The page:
The Cooney family seems to have farmed in the Pt Henry-Moolap area east of Geelong for many years as many of their descendants were still living in the area well into the next century and a "Cooney St" is to be found in Moolap at the present time. John Cooney died at his residence in Moolap on June 20th 1876 at the age of 77yrs. He was buried in Geelong's Eastern cemetery two days later. 10

On August 21st 1856, Fr Eugene McCarthy celebrated the marriage of Bridget Cooney and Thomas Benstead at St Marys Church in Geelong. The ceremony was witnessed by Patt Brien (probably one of the O'Brien cousins from Pt Henry given that it was a common Irish custom to drop the 'O' prefix of the surname) and Margaret Haney (who marked the register with an X) 11 Bridget gave her age as 24 years,12 her place of birth as Tipperary, Ireland, her abode as Pt Henry, her occupation as servant and her parents names as John Cooney (farmer) and Honora Strapp. Thomas Benstead is recorded as being a 29 yr-old labourer of Pt Henry, born in Kent, England. His parents names were given as Thomas Bensted (labourer) and Hannah Brooker. Both Thomas and Bridget marked the register with an X.13

Thomas was the sixth of the nine children born to Thomas and Hannah and was christened in 1826 at Warehorne in Kent, a place with which his family had a long association. His grandfather, who was also named Thomas, married Abigail Russell at Warehorne on Oct 19th 1771 and the couple had five children christened in the town between 1773 and 1791. Abigail was born in nearby Bethersden, the eldest of four daughters of Thomas Russell and Sarah Horton.14

Woolpack Inn at Warehorne. Dating from the 16th century the inn and the church opposite would have been familiar sites to Thomas Benstead

Warehorne is a small village on the edge of Romney Marsh - a flat, low-lying area in south-east England which became famous in the 19th century for its breed of sheep whose major characteristic was an ability to feed in wet situations, and which was considered to be more resistant to foot rot and internal parasites than any other breed. Improved methods of pasture management and husbandry meant the marsh could sustain a stock density greater than anywhere else in the world. From the 17th through to the 19th century the area around Romney Marsh was notorious for smuggling - its sparse population and proximity to France across the English Channel making it ideally suited for this activity. The parish Church of St Matthew in Warehorne still contains a tunnel used by smugglers linking the church to the nearby Woolpack Inn.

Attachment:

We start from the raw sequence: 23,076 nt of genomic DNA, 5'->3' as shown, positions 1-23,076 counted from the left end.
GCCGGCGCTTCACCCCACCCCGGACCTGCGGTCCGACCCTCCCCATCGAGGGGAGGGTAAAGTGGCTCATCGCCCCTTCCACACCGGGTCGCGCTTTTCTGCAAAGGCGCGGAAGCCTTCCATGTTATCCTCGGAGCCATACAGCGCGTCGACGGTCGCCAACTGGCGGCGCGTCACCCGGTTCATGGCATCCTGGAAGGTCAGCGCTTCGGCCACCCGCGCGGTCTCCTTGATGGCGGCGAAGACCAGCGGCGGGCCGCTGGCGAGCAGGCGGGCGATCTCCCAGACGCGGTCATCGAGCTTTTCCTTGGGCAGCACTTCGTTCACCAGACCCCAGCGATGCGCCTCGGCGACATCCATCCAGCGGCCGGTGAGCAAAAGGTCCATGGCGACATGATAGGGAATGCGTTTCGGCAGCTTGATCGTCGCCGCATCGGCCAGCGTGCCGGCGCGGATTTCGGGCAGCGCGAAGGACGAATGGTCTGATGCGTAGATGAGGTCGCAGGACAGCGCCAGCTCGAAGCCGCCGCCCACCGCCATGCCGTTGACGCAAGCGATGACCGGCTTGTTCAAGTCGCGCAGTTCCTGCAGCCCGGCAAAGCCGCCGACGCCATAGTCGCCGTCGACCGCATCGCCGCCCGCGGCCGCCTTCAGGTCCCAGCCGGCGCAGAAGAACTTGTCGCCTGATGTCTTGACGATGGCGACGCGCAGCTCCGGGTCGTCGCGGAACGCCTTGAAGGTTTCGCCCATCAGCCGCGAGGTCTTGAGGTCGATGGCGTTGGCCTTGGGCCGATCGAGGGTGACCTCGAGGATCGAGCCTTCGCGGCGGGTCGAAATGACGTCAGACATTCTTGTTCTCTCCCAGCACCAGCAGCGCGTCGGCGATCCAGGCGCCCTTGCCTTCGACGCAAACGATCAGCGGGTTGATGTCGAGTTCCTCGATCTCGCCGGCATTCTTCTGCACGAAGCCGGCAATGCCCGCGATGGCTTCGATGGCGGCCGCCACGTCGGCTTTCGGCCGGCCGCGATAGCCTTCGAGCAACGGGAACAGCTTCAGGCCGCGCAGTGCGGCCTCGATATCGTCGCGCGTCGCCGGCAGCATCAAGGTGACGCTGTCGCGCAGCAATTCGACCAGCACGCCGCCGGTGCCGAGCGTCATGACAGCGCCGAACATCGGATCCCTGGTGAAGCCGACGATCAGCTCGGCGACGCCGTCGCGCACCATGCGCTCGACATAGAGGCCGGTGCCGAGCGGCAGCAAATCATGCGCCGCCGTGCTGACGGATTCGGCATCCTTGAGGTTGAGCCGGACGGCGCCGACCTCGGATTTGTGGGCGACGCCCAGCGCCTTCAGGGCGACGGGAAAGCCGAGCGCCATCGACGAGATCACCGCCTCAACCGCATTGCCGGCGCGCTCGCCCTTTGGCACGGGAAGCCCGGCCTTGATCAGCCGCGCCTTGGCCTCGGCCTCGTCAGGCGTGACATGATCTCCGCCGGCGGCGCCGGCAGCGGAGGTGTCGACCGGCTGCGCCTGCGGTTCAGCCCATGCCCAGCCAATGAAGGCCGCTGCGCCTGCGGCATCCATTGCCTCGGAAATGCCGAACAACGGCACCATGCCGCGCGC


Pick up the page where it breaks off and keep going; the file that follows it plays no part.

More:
Thomas the fourth born of Thomas Benstead and his wife Abigail was christened on Sep 3rd 1786. He married Hannah Brooker on 6th February 1815 at Tenterden and Jane, their first child was christened at Warehorne later in that year. Hannah was about four years younger than her husband and had been born at Tenterden in around 1790. All of their nine children were christened at Warehorne and Thomas' occupation was recorded as "agricultural labourer" an occupation in turn taken up by his son Thomas.

Hannah's family had lived in the Tenterden area for several generations. Her parents Richard and Sarah had five children christened in the Tenterden parish and Richard was christened there on 2 Mar 1766, the sixth child of James Brooker and Sarah Tompkin. Both James (1727) and Sarah (1738) were christened at Tenterden and the couple were also married there on the 25th April 1756. Sarah was the eldest of at least three children of John and Sarah Tompkin.

James Brooker was the seventh child of William Brooker and Frances Lockear who were married in nearby Horsmonden on 21 Jan 1706. Horsmonden was the birthplace of Frances, she being the eldest of the six children born to Richard Lockear and Mary Bull.15

Warehorne church and graveyard

It would seem that farm labouring was not the only activity that the younger Thomas Benstead engaged in. On 10th March 1845 he was convicted of breaking into a house and stealing the sum of 6 pounds 10 shillings and a pair of shoes from one Stephen Nutley (or Nutly) at Ashford, a market town a few miles north of Warehorne. He was sentenced to ten years transportation to Tasmania.

One can only speculate on the circumstances that led Thomas to commit this crime (presuming he was not wrongly convicted). Perhaps he was desperate, perhaps it was an act of bravado of a foolish youth - he was only nineteen after all.

Whatever the circumstances, ten years seems a severe sentence, but although it is difficult to get an exact comparison, one estimate would place the amount stolen as being close to $9000 Australian dollars (2010 value). Another comparison can be made with the amount of 55 pounds per year paid to James Bond on his arrival at Portland a little over 10 years later (see Ch 2) which means the amount stolen by Thomas was more than a months wages - a not insignificant amount! Had Thomas committed the offence half a century earlier, he may well have been executed, but from 1808 onwards there was progressive reform which by 1861 had reserved capital punishment for more major crimes - fortunately for his descendants!